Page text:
LAUSD School Choice No Choice for Black Parents
The Los Angeles Unified School District (LAUSD) will build 50 new schools in the next three years and provide targeted support for 260 underachieving schools. The Public School Choice Resolution envisions every student receiving “a quality education in a safe, caring environment and every graduate being college-prepared and career-ready.” Unfortunately, this major reform initiative was planned and is being implemented virtually without the participation of Black parents even though its purpose is to ensure a quality education for all students.
Black parents whose children attend mostly underperforming schools were not informed of school board member Yolie Aguilar Flores’ resolution until it was virtually a done deal; the plan was already a scheduled board agenda item and apparently, the majority of votes needed for passage were already secured. Board members Marguerite LaMotte and Steven Zimmer, supporting the unions position, were the only dissenters to the motion.
The Black Education Task Force (BETF) submitted recommendations six weeks before the resolution passed. Its letter said, “…The Resolution fails to specifically address the needs of African American children for academic achievement,” and, “there was insufficient outreach to the broader African American community to foster dialogue and develop stakeholder support.” These are precisely the issues of greatest concern for Black parents and precisely the areas not specifically addressed in the Public School Choice planning and implementation process, that is supposed to take decision-making out of the hands of bureaucrats and special interests and put it in the hands of parents and non-district school operators.
Flores-Aguilar, who drafted the plan, said, “It could leave LAUSD well-positioned for President Obama’s “Race to the Top,” federal education dollars for schools that innovate. She also said, “This is about who can deliver the best program; if we (LAUSD) are not prepared or committed to deliver and someone else is (non-profits), we should be able to offer that to our parents.”
Flores-Aguilar’s high-sounding rhetoric, notwithstanding, many consider her track record in high poverty Black and Latino areas of Southeast Los Angeles County, abominable. They cite her, and the school board’s, failure to properly involve those parents and students in the School Choice planning process.
LAUSD’s goal is to ensure that all schools offer high-quality educational options to students based on these core principles: student achievement; quality school choice; accountability; safe and clean facilities; applying promising practices and lessons learned; mutual responsibility and cooperation; and equity and access. Failure to effectively involve parents in the development of the Public School Choice plan undermines a basic School Choice intent: To create new, innovative partnerships at the local school level in which parents are the core.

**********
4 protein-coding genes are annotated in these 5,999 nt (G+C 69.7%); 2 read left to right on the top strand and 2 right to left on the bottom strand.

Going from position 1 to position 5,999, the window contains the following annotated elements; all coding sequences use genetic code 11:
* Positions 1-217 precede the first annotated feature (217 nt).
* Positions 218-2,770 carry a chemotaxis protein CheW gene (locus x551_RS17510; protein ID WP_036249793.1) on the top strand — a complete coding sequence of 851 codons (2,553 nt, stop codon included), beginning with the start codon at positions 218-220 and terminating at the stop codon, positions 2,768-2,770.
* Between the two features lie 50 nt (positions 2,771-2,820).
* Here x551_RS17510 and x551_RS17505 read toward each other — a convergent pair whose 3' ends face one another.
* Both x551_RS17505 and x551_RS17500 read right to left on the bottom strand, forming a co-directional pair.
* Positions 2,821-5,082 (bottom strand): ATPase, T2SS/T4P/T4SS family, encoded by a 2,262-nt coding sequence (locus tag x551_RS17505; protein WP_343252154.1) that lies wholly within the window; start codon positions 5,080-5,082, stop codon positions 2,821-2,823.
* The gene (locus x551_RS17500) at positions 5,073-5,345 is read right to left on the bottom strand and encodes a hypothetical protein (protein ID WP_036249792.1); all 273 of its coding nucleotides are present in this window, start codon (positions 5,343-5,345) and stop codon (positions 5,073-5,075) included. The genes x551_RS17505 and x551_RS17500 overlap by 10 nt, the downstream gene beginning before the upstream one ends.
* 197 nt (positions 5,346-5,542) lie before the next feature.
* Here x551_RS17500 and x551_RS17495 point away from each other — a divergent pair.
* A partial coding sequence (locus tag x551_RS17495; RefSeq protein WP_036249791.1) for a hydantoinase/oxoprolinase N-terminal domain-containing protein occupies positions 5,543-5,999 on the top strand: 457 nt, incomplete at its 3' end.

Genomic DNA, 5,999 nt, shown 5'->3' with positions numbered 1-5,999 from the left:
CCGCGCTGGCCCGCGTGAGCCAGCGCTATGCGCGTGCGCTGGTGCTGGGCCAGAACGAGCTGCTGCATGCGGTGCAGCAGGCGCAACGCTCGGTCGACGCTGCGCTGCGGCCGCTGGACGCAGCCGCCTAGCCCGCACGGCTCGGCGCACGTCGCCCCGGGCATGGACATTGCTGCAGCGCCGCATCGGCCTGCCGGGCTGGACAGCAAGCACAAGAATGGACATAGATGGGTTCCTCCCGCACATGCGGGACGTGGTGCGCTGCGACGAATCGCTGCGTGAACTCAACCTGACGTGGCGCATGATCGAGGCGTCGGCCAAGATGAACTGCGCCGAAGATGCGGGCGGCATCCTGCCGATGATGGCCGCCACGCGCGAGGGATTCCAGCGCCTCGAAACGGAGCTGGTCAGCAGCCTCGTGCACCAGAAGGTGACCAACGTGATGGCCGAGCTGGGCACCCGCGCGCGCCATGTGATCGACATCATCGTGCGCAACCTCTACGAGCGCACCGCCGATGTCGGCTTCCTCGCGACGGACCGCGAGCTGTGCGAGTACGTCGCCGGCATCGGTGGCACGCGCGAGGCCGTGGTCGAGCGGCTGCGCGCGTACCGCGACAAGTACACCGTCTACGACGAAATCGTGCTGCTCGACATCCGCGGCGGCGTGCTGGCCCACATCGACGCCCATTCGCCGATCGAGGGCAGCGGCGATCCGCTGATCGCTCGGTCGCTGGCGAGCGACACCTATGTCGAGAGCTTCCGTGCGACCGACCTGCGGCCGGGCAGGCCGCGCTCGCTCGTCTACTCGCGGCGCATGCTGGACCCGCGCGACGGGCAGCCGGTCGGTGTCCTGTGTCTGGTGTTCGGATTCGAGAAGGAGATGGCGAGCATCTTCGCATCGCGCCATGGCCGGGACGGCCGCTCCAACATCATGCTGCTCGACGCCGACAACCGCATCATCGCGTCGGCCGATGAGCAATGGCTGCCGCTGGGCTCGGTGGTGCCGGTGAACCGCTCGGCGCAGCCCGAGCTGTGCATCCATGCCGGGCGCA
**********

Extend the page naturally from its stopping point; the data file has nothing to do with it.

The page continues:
The criteria for applying to operate new and existing schools are an even more glaring example of built-in parent exclusion. Applicants were required to be non-profit public organizations that could prove they have the financial capacity and skills to run a successful school. It is hard to imagine the average parent in the inner being a real player given such stringent criteria.
The review criteria include: Only school teams and providers that have demonstrated the ability to meet the needs of all of their students will be selected; all plans must guarantee that schools will enroll the (required) number of students from impacted campuses that the new school is intended to relieve; students from designated overcrowded schools will be served first and foremost; personalized student learning environment-student achievement plans prioritizing academically-challenged English language learners, standard English learners (Black students), poor and special-needs students; shared decision-making and inclusive government in which parents and educators have a prominent role; student discipline policy; and diplomas for all students and drop-out prevention.
Convened by Marguerite LaMotte, an array of Black groups, organizations and individuals, including the Black Education Task Force, teachers and administrators, submitted recommendations to Superintendent Ramon Cortines focusing on the specific needs of Black students. Cortines felt some “suggestions” had considerable merit and included those in a memo to LAUSD staff and community.
The three guiding principles for implementing the Public School Choice Resolution are: Educational Quality-“students and family are demanding high-quality schools;” Parents and Community Engagement-“(they) need more information and time to engage the process of improving our schools”; Urgency-“We need to act now to help all of our students to succeed.”
Ironically, the district violated each of these principles by not reaching out to Black parents in particular, thereby continuing their exclusion from the decision-making process. There is no way the average parent could have played a meaningful role in Public Choice planning without getting hands-on assistance, a vital part of the empowering process.
Unfortunately, LAUSD is perpetuating the very problems Public Schools Choice is designed to correct: It is discouraging, rather than facilitating, parent and community collaboration crucial for increasing the quality of their children’s education.